Braised Goose Warm Winter Salad

Tasty Tuesday is upon us again, and Rohan Anderson is back with us today, sharing a rich and flavoursome winter salad he makes using home grown lettuce leaves and his own home-reared geese.

After three hours of braising, the meat should melt in your mouth, and is perfect paired with fresh green leaves, soft goats feta and a sharp salad dressing.  You can also try duck or braised wild rabbit in this dish.

Rohan’s brand new book, A Year of Practicultureis out now through Hardie Grant Books.

Rohan Anderson
Tasty Tuesday is proudly sponsored by Siemens

Braised Goose Warm Winter Salad. Photo – Sean Fennessy, production – Lucy Feagins / The Design Files.

Home grown goose ready for braising. Photo – Sean Fennessy, production – Lucy Feagins / The Design Files.

The home grown salad greens ready to be used (freshly picked from Rohan’s garden in the middle of winter!). Photo – Sean Fennessy, production – Lucy Feagins / The Design Files.

Rohan Anderson
11th of August 2015

Some of the most delicious cuts of meat are those that require braising. These are normally the hard working muscles like shanks, tails and necks. For many home raised animals or wild fare, braising is also a great technique that produces tender flavoursome meat, a favourite in my home kitchen. Each spring we get a handful of goslings, one of which we always name Ryan.

They’re hungry lawnmowers that feed on the grass over summer, and by the time Autumn arrives, the grass is depleted and the geese are fat. It’s a practical solution to keeping the lawns down that ends up as a culinary treat. We dispatch the birds and enjoy them over winter. We know how the animal was raised, we know what it fed on and we know they had good lives. It’s a system deeply embedded in peasant culture and has kept the provincial folk of countries like France, Portugal, Italy and Spain fed for thousands of years. I sometimes make a salad similar to this with braised wild rabbit or duck.

Rohan Anderson
11th of August 2015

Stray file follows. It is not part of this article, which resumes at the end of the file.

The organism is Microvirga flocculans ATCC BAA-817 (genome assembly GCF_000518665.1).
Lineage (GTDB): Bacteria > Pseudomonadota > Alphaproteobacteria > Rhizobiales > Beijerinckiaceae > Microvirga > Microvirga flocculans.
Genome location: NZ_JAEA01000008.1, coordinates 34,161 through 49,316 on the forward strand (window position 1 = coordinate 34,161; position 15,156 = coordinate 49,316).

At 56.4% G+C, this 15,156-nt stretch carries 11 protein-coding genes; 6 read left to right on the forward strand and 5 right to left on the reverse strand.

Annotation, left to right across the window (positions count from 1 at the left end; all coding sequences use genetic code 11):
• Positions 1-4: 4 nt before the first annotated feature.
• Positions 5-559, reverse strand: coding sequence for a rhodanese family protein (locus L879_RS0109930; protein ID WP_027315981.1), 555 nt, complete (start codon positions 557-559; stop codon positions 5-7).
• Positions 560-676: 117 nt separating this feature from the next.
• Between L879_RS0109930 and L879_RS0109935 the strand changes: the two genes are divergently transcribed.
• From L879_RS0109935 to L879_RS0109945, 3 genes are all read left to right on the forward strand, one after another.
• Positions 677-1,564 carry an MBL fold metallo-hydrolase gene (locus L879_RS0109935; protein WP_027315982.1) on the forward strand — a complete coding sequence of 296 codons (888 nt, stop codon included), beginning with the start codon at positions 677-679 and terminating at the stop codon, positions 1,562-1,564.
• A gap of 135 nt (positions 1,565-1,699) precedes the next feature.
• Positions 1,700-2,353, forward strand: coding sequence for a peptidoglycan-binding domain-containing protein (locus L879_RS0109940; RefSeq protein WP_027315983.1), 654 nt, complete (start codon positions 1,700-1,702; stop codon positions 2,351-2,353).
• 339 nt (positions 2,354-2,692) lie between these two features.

Preheat the oven to 200°C in a fan forced oven.

Heat half the olive oil in a large flameproof, casserole dish over medium heat on the stove top and brown the goose on all sides as best you can. Pour the wine over the bird and reduce. Remove from the heat, stuff a few garlic cloves in the goose’s back end and the rest around the dish. Scatter over the rosemary and thyme, pour in 250 ml water, pop on the lid and transfer to the oven. Turn the oven down to 150°C and cook the goose for 3 hours, or until the meat is melty.

Allow the bird to cool, then remove all the meat from the bones, discarding the bones or saving them for stock. (I tend to pop half the meat in our fridge for a future meal and use the other half for this dish – more greens, less meat.)

To prepare the salad, rip the greens roughly with your hands and pop in a salad bowl. Dress the leaves with a 2:1 mixture of olive oil and balsamic. Shred the goose meat, then melt the butter in a frying pan with the remaining olive oil and warm up the meat. Sprinkle over the chilli powder then add the meat to the salad bowl and toss through. Serve with a scattering of almonds, a crumble of cheese and a generous amount of pickled chillies.

Rohan in his kitchen. Photo – Sean Fennessy, production – Lucy Feagins / The Design Files.

This recipe is an edited extract from A Year of Practiculture by Rohan Anderson, published by Hardie Grant Books $49.95 and available from

Recent Lunch